Acid Attack Survivor Umar Mulinde Targeted again in Uganda

Government has allowed Islamic extremism to grow, he says.

Pastor Umar Mulinde. (Facebook)

Pastor Umar Mulinde. (Facebook)

NAIROBI, Kenya, October 25, 2018 (Morning Star News) – Pastor Umar Mulinde, a highly effective evangelist in Uganda who survived a horrific acid attack in 2011, said he recently escaped another attempted assault by Islamic extremists.

Following a one-week evangelistic event in Mubende, Pastor Mulinde on Sept. 25 was driving the 90 miles back to the Ugandan capital of Kampala when a band of men blocked a road. He told Morning Star News he managed to maneuver around them.

They followed him to his home in such a way that he did not detect them, he said, and broke in later that night.

“They entered my house dressed in Islamic attire,” he told Morning Star News. “Muslim extremists forcefully broke into my home in the middle of the night, but after realizing the danger, I sought God, and he gave me some wisdom to pray, which confused them, and they could not trace my whereabouts.”

He and other family members slipped out the back door, he said.

“We narrowly survived – I only lost a number of my personal household goods and office items such as laptops, iPads and phones, but precious life remained intact,” Pastor Mulinde said.

The former Islamic sheikh (teacher) and grandson of a well-known imam said he believes the intruders intended to kill him following the campaign in which hundreds of people put their faith in Christ.

“This second attempted murder defeats human logic, due to the fact that I am guarded by police, unlike in 2011,” he said. “I had given my bodyguards a day off, and thugs succeeded to break into my home at night without being noticed. I narrowly survived this close attempt on my life, and I must really thank God.”

Police have yet to find the intruders, Pastor Mulinde said.

“What I know is that these attacks are connected to religious extremism and are protected by corrupt leaders paid off by the Muslim community,” he said.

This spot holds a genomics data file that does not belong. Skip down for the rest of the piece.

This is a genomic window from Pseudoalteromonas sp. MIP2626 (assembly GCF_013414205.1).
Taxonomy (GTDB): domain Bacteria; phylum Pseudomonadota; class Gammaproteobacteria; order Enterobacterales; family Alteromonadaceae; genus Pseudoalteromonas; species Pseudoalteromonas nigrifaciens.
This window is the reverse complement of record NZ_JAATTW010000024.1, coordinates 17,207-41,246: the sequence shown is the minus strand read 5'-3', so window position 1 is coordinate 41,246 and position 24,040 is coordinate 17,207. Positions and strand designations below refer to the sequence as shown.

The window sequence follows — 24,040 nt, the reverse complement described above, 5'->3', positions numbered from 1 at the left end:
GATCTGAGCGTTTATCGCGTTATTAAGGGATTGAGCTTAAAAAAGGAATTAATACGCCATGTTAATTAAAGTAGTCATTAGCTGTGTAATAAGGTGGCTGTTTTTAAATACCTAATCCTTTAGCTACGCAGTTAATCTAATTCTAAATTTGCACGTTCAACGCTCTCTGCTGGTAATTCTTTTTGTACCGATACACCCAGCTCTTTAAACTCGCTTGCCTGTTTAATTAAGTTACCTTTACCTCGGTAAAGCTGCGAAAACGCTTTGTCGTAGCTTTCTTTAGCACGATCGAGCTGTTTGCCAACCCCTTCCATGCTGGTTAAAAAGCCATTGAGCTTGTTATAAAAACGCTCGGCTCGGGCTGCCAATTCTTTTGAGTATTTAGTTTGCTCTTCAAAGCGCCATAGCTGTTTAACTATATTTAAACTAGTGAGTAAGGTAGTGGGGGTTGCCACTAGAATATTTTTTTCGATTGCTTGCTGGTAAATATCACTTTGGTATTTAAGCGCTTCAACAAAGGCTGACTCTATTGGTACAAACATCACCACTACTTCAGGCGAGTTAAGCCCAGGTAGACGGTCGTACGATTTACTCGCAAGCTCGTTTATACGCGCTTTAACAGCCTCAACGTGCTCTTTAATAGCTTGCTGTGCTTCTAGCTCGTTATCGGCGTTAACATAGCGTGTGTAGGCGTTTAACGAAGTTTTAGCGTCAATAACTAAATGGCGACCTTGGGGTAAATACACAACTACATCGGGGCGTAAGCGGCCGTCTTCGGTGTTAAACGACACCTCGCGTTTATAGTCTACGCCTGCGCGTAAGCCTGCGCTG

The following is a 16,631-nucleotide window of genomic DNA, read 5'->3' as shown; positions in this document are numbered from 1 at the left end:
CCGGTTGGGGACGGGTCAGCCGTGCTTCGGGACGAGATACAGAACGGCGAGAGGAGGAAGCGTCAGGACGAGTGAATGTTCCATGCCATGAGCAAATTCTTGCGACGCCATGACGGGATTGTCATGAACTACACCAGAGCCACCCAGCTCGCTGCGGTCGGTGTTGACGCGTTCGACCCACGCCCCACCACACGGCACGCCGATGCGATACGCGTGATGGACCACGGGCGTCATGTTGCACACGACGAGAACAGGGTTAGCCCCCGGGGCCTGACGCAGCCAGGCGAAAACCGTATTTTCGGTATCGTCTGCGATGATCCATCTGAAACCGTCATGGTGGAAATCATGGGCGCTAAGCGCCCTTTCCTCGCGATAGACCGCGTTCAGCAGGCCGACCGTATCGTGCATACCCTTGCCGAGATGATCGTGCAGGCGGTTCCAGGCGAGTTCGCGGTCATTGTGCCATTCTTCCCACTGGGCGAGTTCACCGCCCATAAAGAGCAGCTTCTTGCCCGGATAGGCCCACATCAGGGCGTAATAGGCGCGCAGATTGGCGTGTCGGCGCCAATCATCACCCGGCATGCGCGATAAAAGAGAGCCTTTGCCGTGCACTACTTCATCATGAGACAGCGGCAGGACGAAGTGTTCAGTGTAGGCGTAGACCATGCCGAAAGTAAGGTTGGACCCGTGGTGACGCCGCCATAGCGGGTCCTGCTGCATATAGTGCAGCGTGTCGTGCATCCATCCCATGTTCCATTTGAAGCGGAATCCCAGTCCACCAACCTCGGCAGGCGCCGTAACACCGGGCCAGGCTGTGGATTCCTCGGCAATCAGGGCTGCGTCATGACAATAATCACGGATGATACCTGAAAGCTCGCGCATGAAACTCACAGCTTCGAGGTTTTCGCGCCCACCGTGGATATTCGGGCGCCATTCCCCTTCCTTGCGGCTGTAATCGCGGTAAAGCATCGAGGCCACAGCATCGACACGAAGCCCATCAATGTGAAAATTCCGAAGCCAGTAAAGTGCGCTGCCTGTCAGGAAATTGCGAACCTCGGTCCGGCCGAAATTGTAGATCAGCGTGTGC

That he is still ministering at all is a miracle, he said, as he was incapacitated after Muslim extremists threw acid on him on Dec. 24, 2011. He had come out of his church building in Namasuba, about 30 miles outside of Kampala, when a few men called out to him.

“As I entered my vehicle, people came and poured acid on my face, which caused my skin tissue to melt,” he said. “Indeed it was a catastrophic effect on my human flesh which dramatically changed my life. The acid would have burned me to near death had God not helped me.”

The acid continued to eat at his flesh even during initial treatment, and he was in constant, severe pain, though surgeons miraculously saved his sight and hearing in 2014. The evangelist who began Gospel Life Church International and led thousands of people to Christ lost much of the past seven years in recovery, receiving specialized treatment in Israel.

Today his Gospel Life Church International has more than 1,000 members, of which 35 percent are former Muslims, according to the church website.

Police have yet to find those who attacked him on Christmas Eve 2011, the married father of six said.

“What is more frightening is that even the file of that attempted murder case is alleged to have been stolen from police – a big shock,” Pastor Mulinde told Morning Star News.

He suspects an illegal network within key positions has planted agents who are making sure that witnesses will be silenced so that the perpetrators will never be arrested.

Warnings Unheeded

The pastor said Islamic extremism has been increasing in Uganda over the last 20 years.

“Some of us became victims at its early stage and warned those concerned in government, but unfortunately they became reluctant, thinking that it may end with a few of us,” he said. “Little did they know that religious extremism is a double-edged sword that begins with the purported enemy, but then it turns to the innocent, and it doesn’t even spare the conformists or colleagues.”